Implementing a roll back strategy
Published 04 August 2020
It is important to consider how you might handle a scenario in which a deployment needs to be reversed (or "rolled back"). With application code, rolling back to an earlier version is pretty straightforward: you can simply replace the deployed artifacts with the previous working version. Database rollbacks are more problematic due to the nature of persistent storage.
Note: Rollback scripts (aka undo scripts) are no substitute for having a robust backup/restore strategy. Relying solely on rollback scripts is not on its own a viable strategy as certain changes, such as table or column drops cannot be recovered directly, and will required a backup to be restored to recover dropped data.
Rolling back vs rolling forward
There are two patterns to take the database back to a previous schema state - rolling back and rolling forward. It is important to understand how they differ in order to understand which approach to take in a given situation.
- Rolling back restores a previous schema state as if the later schema state never happened. For example, for if we roll back a database that has recently been upgraded from v3 to v4, the database will see itself as being at v3.
- Rolling forward acknowledges that the later state (v4) occurred, and migrates ahead to a new distinct version (v5) that just happens to correspond to a previous state (v3). Using the same example, rolling forward would take us from v4 to v5, where the v5 state represents exactly the same structure for objects as in v3.
When should I roll back and when should I roll forward?
Neither rolling back nor rolling foward is better than the other - which one should be employed depends on the scenario.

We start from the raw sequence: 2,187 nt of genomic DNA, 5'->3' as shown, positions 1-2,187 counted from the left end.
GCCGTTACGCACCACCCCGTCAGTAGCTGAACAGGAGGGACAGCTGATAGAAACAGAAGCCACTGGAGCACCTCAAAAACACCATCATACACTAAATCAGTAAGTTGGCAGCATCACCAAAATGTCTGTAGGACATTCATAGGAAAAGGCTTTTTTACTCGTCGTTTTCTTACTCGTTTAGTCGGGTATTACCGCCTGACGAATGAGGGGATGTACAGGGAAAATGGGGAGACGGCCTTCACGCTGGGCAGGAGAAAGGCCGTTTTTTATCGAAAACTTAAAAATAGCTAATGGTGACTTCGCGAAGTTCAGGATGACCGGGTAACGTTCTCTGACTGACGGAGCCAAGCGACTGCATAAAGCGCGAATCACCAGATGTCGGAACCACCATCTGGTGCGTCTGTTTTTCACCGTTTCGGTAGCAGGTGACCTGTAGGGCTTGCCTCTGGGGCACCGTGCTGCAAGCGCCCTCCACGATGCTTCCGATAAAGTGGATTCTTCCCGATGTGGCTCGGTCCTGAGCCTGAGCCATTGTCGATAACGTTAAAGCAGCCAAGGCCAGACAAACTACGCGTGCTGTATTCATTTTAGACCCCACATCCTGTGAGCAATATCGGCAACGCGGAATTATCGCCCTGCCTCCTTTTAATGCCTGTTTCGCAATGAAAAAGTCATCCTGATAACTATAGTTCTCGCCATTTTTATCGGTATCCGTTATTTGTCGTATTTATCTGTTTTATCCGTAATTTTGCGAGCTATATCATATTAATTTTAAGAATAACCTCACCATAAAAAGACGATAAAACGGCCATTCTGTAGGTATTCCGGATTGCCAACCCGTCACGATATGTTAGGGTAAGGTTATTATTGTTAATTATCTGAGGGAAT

Rolling forward is no more than a new deployment that reverses changes made by the previous deployment.
As a general rule, when reverting database schema changes made to any live production database, it is not only simpler to roll forward, it also maintains the deployment audit trail which is all important for compliance purposes.
An except is when the change being rolled back leaves the database in an undesired or even dangerous state. What is to be avoided is that these errant migration script are run again in future, which would occur if there are multiple product databases, or even as part of standing up development and test databases. In such cases, rolling back and deleting the problematic migration scripts would be the right approach.
Rolling back reverts to a version "back in time" as if the deployment had never happened. This means that unlike with rolling forward, it is possible to modify and even delete migration scripts higher than the current version.
Rolling back is appropriate in the following situations:
- When reverting database changes made to a production database that has never been live (eg, the database has never left the downtime window), it may be acceptable to roll back, as the database has effectively been frozen in time with no new transactional data entering the system.
- When the state left by an errant migration is deemed destructive to the extent that it would be imprudent to allow future deployments to transition through this state. Future deployments could be to different production databases, or when standing up dev or test databases.
- If a local development or test database needs to brought back to a previous version, rolling back is a good approach. This can be required for troubleshooting purposes or to test a forward migration script, for example.
- Rolling back can be employed as part of a testing process in order to ensure that a deployment is recoverable. For example, in a automated testing process a test database could be upgraded, rolled back and upgraded again, with various checks to ensure the schema state is correct at each stage.
After rolling back, you may choose to then alter undeployed migration scripts to prevent future issues.
Rollback support in Redgate Change Automation
Redgate Change Automation provides functionality that can support your efforts to prepare for the scenario in which a rollback is needed: